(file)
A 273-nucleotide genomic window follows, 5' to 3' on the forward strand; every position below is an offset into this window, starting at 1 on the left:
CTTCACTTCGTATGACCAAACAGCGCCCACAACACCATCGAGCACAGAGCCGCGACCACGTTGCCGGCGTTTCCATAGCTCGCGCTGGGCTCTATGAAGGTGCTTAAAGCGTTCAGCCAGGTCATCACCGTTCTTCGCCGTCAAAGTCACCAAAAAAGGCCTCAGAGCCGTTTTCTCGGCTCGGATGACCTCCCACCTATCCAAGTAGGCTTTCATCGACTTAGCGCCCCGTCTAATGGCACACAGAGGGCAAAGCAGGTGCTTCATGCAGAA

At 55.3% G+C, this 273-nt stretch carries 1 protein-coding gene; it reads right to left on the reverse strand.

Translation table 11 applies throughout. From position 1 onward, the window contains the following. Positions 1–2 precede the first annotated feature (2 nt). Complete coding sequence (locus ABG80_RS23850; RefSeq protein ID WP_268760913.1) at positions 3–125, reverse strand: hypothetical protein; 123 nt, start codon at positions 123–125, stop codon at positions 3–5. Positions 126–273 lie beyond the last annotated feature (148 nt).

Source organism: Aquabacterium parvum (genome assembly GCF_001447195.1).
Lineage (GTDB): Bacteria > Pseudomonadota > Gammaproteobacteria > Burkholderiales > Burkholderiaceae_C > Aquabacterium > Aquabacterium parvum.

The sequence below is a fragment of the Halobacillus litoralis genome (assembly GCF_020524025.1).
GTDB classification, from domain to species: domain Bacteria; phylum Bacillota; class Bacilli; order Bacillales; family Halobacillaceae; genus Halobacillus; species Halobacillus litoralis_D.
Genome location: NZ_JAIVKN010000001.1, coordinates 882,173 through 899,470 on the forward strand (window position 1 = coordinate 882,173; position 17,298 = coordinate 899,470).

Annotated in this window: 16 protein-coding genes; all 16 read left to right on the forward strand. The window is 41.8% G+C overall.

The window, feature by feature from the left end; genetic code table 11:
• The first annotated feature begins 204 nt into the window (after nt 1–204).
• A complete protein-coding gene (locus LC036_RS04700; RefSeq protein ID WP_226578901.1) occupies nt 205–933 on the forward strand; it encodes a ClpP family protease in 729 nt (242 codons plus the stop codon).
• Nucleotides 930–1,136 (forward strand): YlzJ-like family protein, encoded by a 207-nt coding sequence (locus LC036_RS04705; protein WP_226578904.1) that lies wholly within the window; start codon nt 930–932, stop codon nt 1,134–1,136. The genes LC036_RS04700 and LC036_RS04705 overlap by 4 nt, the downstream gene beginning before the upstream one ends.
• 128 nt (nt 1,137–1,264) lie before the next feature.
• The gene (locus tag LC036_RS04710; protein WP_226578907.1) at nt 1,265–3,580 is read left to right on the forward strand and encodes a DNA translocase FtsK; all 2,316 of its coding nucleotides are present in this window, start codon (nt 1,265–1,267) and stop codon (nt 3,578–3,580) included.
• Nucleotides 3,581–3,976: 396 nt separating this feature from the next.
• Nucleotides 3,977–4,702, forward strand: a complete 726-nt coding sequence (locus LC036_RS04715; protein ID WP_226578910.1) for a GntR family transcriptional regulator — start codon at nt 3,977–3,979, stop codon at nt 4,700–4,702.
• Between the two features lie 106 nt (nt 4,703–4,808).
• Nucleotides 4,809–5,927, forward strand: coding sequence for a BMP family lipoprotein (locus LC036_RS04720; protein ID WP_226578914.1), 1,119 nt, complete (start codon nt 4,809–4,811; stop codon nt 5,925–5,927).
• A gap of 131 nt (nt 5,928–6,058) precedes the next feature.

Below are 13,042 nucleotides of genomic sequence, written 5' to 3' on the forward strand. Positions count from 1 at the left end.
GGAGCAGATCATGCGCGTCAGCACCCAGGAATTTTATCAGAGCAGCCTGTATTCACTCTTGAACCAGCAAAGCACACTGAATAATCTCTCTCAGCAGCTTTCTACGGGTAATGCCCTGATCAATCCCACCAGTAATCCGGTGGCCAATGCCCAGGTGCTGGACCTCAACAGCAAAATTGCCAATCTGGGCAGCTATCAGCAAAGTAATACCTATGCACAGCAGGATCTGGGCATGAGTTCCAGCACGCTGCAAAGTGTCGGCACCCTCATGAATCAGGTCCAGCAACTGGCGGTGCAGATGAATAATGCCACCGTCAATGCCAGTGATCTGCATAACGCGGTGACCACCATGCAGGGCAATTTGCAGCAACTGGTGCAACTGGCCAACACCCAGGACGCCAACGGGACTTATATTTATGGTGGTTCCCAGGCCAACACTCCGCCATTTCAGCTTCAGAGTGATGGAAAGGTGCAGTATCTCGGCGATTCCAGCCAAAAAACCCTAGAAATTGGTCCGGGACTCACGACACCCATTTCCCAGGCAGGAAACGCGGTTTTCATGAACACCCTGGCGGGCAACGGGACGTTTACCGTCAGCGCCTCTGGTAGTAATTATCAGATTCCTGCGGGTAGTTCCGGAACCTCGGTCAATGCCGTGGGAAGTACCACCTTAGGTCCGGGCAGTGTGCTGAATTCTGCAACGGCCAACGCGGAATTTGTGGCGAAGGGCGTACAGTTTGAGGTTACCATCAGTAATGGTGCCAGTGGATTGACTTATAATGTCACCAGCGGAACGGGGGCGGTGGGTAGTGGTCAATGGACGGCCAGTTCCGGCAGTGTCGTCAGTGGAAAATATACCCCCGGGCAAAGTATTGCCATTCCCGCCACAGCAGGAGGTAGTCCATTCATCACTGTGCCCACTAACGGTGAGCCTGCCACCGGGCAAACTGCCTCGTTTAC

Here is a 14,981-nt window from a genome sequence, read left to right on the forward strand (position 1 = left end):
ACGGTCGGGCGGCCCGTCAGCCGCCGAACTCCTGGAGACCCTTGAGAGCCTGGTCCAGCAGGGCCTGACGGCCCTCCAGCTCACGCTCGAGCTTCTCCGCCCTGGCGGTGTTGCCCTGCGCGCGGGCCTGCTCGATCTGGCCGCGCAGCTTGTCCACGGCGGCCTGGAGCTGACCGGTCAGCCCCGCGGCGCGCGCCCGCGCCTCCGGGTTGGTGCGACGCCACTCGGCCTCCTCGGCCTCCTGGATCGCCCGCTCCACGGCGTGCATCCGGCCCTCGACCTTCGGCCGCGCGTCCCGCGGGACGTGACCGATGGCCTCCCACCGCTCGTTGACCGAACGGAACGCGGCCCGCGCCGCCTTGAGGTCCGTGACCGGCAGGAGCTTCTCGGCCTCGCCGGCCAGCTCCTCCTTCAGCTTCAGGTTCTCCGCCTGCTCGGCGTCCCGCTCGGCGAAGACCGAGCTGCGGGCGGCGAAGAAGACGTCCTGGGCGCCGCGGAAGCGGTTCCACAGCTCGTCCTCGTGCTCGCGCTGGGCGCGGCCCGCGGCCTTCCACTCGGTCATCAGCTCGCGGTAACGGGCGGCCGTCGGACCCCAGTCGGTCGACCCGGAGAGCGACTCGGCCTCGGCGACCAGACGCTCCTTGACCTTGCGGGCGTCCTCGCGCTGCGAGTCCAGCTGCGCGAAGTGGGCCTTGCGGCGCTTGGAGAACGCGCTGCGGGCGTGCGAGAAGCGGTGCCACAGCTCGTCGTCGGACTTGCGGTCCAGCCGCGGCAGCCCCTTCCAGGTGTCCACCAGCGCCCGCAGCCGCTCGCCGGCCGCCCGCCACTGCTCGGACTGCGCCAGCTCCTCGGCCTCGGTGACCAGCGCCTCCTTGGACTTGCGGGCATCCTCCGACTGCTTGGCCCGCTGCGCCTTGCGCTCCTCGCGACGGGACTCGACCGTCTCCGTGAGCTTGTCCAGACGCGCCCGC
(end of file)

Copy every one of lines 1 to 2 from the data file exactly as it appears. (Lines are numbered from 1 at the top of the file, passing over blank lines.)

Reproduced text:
A 273-nucleotide genomic window follows, 5' to 3' on the forward strand; every position below is an offset into this window, starting at 1 on the left:
CTTCACTTCGTATGACCAAACAGCGCCCACAACACCATCGAGCACAGAGCCGCGACCACGTTGCCGGCGTTTCCATAGCTCGCGCTGGGCTCTATGAAGGTGCTTAAAGCGTTCAGCCAGGTCATCACCGTTCTTCGCCGTCAAAGTCACCAAAAAAGGCCTCAGAGCCGTTTTCTCGGCTCGGATGACCTCCCACCTATCCAAGTAGGCTTTCATCGACTTAGCGCCCCGTCTAATGGCACACAGAGGGCAAAGCAGGTGCTTCATGCAGAA